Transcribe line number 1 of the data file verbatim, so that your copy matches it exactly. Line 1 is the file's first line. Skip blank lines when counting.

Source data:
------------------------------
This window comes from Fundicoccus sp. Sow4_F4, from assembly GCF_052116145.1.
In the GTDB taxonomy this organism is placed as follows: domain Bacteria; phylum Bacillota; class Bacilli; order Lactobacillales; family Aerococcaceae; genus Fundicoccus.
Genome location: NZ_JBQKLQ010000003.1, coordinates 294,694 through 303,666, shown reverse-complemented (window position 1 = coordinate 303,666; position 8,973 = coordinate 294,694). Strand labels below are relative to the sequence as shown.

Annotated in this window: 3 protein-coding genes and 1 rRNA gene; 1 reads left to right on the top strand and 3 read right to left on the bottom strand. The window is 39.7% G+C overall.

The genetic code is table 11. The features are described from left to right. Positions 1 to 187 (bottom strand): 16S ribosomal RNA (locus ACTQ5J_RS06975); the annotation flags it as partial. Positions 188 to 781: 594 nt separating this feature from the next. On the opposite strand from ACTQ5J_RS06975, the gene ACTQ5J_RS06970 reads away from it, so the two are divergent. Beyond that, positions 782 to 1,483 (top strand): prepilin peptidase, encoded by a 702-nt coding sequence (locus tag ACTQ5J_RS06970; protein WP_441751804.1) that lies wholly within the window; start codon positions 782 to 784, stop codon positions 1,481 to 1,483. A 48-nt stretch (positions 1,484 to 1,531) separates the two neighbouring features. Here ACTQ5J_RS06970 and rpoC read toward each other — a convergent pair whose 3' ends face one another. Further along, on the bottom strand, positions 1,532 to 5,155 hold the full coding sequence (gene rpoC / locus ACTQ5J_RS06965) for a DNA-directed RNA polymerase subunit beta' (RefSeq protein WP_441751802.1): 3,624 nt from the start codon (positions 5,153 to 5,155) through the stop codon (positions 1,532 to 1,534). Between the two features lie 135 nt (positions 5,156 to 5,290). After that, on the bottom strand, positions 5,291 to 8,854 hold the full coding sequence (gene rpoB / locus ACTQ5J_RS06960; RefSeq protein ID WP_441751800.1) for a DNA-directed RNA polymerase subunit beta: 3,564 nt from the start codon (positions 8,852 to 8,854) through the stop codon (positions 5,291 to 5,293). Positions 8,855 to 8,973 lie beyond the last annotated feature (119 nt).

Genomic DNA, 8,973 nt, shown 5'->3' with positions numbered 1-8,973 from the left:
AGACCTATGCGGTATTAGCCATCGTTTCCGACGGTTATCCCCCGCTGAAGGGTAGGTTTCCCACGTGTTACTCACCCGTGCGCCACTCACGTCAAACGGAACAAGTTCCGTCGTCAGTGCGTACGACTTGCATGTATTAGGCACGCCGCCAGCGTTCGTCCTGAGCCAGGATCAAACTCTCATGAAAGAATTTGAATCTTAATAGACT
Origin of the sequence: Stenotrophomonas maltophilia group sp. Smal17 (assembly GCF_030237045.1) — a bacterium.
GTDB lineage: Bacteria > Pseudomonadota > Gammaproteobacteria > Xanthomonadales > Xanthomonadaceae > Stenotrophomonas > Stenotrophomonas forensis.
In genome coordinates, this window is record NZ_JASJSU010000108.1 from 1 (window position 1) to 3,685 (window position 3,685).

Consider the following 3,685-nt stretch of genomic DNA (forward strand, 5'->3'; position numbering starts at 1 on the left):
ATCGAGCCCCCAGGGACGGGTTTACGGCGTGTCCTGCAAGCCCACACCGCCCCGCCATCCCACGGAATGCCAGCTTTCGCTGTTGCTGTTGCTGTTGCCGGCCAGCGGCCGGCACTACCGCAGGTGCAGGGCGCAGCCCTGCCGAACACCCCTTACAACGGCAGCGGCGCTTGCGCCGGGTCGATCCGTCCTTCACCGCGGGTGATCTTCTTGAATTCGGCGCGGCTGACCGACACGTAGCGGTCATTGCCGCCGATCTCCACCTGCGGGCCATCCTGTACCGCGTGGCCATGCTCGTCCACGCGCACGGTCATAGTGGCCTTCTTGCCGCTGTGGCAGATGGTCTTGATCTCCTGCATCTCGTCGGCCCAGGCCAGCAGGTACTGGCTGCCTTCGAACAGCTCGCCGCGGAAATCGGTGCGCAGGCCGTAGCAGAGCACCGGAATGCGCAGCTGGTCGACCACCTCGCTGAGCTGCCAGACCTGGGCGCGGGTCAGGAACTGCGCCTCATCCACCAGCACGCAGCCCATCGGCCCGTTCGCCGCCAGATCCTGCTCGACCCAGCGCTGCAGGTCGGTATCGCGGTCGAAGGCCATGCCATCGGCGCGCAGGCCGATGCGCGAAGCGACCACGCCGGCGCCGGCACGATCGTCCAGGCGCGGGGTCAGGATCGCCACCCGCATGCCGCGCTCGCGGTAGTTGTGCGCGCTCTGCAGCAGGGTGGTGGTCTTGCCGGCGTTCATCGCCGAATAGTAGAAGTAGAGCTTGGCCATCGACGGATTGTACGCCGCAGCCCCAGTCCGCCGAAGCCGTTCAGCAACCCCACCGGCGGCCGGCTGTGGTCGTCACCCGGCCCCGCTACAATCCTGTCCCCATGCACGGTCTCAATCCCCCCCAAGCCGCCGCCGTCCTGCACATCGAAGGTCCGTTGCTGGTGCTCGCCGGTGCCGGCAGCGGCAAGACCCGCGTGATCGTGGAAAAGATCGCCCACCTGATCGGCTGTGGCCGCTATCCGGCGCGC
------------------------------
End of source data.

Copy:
This window comes from Fundicoccus sp. Sow4_F4, from assembly GCF_052116145.1.